|The betrayal of Martin Luther King: Photographer at the
heart of civil rights movement exposed as FBI informant
Daily Mail | September 15, 2010
Comments (13) Add to My Stories As a photographer at the centre of the civil rights movement he had unparalleled access to Martin Luther King and other leading figures, documenting their struggle for equality.
But Ernest Withers has now been exposed as an FBI informant, feeding the organisation considered by many black activists to be its enemy with information for years.
Withers died in 2007 aged 85 after a distinguished career during which he photographed key moments in the civil rights campaign.
Iconic images of King relaxing in a hotel room, travelling for the first time on a de-segregated bus and even the aftermath of his death, killed by a sniper's bullet in April 1968, made up his portfolio.
So activists and friends were left horrified when a U.S. newspaper revealed the results of a two-year investigation into Withers's activities.
The Memphis newspaper The Commercial Appeal revealed the results of a freedom of information request which forms the basis of claims the photographer was an FBI-paid informant.
It shows the lengths the agency was prepared to go to gain intelligence on the civil rights movement and how they paid Withers $200 for each piece of important information he passed to them.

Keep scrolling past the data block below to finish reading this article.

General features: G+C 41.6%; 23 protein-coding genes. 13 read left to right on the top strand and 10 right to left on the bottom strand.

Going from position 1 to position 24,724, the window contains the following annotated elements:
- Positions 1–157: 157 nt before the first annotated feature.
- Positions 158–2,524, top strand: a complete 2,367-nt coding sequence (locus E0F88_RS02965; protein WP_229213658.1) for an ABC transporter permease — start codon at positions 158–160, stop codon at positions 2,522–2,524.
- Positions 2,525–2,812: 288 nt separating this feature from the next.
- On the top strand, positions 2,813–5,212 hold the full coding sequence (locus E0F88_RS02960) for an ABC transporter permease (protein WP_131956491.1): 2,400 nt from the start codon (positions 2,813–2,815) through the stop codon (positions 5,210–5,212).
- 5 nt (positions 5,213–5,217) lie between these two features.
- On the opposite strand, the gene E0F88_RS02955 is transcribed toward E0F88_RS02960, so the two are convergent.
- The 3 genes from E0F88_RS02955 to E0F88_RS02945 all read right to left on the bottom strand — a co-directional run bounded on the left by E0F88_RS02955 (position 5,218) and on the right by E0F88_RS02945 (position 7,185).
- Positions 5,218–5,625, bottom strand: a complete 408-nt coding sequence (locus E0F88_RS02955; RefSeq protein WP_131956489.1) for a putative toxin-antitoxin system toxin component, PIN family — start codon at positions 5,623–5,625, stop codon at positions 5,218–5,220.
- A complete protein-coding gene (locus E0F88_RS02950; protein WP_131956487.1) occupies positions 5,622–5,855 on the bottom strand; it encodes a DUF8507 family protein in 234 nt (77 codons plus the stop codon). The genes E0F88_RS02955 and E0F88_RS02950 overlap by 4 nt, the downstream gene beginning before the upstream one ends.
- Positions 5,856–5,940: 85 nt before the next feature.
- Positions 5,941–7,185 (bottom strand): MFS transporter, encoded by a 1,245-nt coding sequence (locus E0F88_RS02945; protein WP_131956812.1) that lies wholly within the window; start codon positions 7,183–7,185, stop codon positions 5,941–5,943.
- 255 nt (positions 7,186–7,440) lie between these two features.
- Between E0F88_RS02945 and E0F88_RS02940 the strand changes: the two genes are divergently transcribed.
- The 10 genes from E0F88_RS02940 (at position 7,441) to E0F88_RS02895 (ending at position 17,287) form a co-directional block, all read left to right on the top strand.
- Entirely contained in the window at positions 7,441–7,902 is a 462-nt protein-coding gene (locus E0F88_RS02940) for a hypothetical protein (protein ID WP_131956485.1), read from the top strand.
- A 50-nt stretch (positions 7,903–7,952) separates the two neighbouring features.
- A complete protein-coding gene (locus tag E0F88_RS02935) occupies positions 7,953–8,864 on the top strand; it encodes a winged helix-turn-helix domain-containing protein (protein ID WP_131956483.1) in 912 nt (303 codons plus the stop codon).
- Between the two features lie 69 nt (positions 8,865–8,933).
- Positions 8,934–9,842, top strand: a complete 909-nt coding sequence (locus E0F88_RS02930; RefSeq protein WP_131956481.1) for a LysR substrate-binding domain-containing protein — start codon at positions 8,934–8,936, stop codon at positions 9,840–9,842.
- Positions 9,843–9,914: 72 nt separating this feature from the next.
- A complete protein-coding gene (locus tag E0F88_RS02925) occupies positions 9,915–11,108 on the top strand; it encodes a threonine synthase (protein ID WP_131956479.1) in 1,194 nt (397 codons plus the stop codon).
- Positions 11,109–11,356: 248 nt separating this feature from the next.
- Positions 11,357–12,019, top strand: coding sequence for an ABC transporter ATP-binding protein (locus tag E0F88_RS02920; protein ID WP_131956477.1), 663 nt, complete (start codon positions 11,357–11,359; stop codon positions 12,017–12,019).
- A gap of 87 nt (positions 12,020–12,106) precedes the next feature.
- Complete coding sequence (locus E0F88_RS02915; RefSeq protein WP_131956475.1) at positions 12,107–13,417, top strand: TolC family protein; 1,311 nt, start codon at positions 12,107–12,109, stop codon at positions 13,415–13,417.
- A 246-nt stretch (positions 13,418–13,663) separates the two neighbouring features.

He gave agents detailed reports on the 1968 sanitation workers strike which led King to his death in Memphis.
It was claimed he also handed over details of the subsequent funeral arrangements, as well as detailed biographies of the movements main players, information about their beliefs and even license plate numbers.
Reaction to the claims by prominent figures involved includes the suggestion
that the information was of little use because the movement was a peaceful
and transparent one.
But Andrew Young, 78, the Georgia politician and pastor who was a friend of Dr King, was forgiving.
'I always liked him because he was a good photographer,' he said. 'I don't think Dr King would have minded him making a little money on the side.'
Athan Theoharis, a historian at Marquette University, Wisconsin, and author of a book on the FBI, said: 'It is an amazing betrayal. It really speaks to the degree that the FBI was able to engage individuals within the civil rights movement. This man was so well trusted.'
The claims against Withers were made when a 1970 FBI fraud report which was obtained by reporters was not properly censored, showing informant number ME338-R was Ernest Withers.
They then cross-referenced the number with 7,000 pages of earlier reports, one of which described ME 338-R as 'most conversant with all key activities in the Negro community'.